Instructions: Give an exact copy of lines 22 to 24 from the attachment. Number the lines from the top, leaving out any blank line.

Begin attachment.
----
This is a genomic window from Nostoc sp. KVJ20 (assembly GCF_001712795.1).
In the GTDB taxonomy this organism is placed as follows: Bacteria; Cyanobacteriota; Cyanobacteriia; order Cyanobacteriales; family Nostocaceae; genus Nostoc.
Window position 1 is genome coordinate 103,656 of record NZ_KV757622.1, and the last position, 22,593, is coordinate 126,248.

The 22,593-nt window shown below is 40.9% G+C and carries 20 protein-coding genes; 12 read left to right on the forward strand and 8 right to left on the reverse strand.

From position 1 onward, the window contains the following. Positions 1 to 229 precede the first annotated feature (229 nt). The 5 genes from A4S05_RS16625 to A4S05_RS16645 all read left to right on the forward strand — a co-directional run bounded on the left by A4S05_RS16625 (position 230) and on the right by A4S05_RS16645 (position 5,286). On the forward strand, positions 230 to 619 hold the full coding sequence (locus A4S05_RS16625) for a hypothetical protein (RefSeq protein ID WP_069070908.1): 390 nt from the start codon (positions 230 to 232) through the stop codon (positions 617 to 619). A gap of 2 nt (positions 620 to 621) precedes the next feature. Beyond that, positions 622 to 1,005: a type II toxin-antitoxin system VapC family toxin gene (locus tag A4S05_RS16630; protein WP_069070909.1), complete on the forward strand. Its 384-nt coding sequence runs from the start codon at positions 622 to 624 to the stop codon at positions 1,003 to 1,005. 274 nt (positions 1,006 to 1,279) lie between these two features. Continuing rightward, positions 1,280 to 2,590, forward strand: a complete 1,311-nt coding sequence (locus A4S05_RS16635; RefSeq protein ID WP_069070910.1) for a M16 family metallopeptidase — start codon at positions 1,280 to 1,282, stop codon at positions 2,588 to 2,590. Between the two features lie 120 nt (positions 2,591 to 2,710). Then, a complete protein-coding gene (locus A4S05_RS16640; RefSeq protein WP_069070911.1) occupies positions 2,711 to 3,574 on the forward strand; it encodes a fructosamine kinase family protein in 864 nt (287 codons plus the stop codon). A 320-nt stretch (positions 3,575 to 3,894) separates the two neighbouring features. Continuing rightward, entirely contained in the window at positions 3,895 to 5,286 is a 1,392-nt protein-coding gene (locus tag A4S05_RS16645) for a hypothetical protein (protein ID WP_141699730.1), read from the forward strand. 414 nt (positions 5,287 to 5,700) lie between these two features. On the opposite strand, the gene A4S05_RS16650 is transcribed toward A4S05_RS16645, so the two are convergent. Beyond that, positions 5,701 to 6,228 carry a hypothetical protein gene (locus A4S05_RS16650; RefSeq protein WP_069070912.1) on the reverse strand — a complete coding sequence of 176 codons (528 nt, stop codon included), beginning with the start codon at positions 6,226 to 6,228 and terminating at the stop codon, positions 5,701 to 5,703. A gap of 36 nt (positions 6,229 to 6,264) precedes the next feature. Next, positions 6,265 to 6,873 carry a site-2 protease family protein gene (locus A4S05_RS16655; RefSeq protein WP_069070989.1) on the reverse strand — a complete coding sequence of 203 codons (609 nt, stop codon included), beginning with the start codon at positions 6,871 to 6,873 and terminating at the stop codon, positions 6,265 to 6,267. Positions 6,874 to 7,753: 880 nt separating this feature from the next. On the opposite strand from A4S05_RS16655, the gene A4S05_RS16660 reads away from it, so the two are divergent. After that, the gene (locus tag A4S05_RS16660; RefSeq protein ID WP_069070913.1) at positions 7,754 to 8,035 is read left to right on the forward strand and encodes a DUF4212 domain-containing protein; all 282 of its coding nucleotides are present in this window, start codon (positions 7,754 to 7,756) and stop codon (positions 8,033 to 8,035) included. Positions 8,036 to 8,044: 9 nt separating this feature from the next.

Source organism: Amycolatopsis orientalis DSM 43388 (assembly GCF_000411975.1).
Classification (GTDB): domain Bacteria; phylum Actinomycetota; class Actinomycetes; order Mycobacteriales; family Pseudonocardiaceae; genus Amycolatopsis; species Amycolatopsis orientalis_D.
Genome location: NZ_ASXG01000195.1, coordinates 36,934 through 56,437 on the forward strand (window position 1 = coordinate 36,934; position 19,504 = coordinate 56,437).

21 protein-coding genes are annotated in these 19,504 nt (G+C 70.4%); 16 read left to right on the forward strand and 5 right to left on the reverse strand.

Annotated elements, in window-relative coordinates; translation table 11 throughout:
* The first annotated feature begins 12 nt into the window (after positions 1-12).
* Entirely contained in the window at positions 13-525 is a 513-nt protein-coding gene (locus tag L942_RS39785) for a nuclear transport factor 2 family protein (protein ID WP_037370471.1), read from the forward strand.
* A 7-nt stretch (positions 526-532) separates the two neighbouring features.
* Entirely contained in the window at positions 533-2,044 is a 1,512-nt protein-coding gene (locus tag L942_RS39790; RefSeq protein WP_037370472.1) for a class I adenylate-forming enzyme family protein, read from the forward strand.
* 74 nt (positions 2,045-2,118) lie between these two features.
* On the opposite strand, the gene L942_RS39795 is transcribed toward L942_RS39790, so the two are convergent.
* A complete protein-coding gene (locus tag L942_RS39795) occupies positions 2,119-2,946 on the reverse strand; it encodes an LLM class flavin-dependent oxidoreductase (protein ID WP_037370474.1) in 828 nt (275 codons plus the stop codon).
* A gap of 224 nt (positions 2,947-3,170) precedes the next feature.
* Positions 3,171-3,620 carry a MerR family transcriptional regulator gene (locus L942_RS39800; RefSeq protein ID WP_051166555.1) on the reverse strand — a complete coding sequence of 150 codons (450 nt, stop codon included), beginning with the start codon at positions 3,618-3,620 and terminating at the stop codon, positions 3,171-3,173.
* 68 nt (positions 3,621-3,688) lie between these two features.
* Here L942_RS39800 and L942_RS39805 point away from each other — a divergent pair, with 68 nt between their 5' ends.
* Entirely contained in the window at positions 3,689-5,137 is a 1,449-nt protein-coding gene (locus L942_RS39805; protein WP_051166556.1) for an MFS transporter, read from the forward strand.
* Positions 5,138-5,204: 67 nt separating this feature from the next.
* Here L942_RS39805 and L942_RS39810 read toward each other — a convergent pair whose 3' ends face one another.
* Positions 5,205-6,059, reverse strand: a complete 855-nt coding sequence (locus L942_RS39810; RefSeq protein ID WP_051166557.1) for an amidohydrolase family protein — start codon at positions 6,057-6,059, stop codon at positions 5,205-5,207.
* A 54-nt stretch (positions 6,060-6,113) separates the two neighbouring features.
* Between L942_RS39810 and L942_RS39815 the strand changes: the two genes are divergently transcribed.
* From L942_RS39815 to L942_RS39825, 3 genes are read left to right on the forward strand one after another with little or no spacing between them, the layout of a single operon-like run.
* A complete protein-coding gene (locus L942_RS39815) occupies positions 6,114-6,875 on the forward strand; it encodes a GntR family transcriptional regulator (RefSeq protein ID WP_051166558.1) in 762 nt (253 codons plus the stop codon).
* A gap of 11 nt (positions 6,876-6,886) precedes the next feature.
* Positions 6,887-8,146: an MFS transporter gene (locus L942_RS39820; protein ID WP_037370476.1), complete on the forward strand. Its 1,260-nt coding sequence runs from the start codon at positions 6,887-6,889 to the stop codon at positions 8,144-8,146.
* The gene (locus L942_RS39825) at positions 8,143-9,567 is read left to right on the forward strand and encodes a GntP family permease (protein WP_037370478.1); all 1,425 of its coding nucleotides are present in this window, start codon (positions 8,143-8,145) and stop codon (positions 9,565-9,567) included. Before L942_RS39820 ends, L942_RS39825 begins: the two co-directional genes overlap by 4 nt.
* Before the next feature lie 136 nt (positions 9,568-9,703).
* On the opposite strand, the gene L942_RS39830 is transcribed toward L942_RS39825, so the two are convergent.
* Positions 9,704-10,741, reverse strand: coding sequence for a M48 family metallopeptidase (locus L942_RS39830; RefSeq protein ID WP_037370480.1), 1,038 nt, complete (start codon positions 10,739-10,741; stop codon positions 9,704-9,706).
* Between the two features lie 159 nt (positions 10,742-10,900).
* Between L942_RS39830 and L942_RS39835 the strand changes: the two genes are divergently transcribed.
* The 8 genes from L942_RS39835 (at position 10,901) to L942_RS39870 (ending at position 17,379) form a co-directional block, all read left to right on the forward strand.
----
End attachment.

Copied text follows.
* Entirely contained in the window at positions 3,689-5,137 is a 1,449-nt protein-coding gene (locus L942_RS39805; protein WP_051166556.1) for an MFS transporter, read from the forward strand.
* Positions 5,138-5,204: 67 nt separating this feature from the next.
* Here L942_RS39805 and L942_RS39810 read toward each other — a convergent pair whose 3' ends face one another.